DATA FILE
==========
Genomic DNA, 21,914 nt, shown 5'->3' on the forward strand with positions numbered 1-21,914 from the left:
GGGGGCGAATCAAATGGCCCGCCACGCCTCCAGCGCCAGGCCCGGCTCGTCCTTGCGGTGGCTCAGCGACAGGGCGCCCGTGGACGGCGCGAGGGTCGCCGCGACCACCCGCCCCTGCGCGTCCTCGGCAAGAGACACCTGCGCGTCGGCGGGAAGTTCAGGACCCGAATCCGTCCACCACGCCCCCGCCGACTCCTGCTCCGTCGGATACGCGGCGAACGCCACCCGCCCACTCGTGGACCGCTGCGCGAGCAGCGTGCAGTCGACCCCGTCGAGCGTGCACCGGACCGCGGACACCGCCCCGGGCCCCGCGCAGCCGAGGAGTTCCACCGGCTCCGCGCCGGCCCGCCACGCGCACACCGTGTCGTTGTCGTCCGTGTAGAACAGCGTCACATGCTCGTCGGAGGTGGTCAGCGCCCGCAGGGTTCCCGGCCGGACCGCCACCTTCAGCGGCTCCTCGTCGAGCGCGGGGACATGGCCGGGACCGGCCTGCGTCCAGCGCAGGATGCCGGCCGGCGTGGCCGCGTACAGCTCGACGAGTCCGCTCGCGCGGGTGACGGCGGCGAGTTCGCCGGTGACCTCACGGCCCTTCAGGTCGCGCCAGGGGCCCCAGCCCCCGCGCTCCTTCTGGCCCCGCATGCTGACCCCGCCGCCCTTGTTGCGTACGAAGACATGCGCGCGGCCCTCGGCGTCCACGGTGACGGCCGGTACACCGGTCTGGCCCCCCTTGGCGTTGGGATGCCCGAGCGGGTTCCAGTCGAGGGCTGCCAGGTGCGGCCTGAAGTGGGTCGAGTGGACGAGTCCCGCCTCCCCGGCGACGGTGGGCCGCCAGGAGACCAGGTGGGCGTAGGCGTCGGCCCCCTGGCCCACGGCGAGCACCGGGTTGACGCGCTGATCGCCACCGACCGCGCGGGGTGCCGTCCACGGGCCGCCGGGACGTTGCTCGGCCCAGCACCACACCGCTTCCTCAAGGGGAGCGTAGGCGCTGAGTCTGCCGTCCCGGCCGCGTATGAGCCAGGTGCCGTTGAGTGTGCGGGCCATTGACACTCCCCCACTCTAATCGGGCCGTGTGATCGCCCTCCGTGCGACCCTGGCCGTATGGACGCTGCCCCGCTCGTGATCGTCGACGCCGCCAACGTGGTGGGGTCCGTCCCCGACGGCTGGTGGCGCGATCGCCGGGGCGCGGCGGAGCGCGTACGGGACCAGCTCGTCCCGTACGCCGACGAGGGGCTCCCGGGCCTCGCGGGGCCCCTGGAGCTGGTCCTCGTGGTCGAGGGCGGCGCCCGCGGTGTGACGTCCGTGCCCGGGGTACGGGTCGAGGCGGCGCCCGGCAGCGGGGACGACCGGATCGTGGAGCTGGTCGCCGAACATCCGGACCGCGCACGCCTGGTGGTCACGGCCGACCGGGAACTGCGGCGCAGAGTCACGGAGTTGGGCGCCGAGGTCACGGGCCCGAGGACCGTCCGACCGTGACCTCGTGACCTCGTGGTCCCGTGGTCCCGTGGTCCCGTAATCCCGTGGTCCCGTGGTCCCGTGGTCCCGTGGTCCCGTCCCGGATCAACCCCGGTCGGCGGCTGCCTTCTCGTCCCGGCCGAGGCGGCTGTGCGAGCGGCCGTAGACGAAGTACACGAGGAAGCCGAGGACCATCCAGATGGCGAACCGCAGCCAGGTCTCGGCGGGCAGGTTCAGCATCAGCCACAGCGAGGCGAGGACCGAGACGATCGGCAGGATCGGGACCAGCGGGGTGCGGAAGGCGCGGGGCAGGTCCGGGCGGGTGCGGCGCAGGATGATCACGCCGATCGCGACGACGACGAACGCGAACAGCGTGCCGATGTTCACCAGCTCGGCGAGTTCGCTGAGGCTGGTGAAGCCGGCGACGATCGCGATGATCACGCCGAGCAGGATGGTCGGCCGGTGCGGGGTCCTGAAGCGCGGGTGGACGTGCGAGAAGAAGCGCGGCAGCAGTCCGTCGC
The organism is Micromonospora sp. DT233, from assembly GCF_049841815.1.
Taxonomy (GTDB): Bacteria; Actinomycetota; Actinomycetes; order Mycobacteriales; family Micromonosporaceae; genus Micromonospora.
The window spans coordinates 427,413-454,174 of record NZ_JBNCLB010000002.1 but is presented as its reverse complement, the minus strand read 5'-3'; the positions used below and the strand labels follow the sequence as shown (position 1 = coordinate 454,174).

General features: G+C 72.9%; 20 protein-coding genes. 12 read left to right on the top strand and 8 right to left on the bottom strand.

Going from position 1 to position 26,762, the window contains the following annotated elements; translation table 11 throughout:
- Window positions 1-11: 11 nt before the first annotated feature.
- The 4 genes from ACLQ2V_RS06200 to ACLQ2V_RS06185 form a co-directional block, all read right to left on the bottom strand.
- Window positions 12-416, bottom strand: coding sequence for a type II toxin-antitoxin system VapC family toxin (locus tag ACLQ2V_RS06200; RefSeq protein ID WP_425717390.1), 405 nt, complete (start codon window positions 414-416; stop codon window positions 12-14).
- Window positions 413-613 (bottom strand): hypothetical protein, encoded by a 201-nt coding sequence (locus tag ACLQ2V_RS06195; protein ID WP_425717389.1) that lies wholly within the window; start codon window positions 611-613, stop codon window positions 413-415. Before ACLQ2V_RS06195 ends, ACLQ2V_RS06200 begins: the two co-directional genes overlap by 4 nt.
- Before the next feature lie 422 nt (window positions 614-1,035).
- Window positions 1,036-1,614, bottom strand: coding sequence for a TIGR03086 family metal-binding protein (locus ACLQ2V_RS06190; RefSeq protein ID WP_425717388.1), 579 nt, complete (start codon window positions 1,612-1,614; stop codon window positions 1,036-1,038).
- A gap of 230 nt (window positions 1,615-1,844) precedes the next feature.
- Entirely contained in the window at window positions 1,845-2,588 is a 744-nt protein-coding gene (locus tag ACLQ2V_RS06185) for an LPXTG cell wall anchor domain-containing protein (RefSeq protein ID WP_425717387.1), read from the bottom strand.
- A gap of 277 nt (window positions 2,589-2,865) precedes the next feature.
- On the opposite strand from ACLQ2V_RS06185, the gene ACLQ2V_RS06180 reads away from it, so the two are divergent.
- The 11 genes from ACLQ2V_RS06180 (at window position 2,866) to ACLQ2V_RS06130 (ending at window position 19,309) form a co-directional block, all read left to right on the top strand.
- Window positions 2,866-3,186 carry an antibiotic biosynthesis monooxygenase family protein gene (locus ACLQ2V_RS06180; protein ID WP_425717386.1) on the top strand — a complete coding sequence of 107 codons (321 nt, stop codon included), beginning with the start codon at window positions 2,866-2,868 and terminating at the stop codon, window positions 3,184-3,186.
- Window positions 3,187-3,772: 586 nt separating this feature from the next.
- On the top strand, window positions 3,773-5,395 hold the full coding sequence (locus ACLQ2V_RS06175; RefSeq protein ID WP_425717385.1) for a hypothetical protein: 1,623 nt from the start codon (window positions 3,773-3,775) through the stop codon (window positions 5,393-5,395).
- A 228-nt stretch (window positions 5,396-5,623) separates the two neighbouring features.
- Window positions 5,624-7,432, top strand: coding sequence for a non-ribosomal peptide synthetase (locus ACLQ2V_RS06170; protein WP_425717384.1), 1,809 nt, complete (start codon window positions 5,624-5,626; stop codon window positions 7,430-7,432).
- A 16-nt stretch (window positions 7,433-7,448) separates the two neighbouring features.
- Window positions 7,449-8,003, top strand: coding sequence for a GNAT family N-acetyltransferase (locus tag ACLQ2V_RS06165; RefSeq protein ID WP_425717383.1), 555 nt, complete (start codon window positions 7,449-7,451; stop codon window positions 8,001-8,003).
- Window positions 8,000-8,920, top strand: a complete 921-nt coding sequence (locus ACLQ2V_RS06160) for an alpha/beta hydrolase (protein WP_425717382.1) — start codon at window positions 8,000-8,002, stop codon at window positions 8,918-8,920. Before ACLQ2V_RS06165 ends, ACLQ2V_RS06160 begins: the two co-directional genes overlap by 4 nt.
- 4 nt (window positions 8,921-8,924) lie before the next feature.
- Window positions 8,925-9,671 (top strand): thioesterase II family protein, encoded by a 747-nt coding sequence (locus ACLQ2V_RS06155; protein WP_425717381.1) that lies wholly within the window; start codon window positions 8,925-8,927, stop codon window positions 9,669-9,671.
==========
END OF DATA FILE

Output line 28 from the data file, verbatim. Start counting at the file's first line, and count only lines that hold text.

- Window positions 8,925-9,671 (top strand): thioesterase II family protein, encoded by a 747-nt coding sequence (locus ACLQ2V_RS06155; protein WP_425717381.1) that lies wholly within the window; start codon window positions 8,925-8,927, stop codon window positions 9,669-9,671.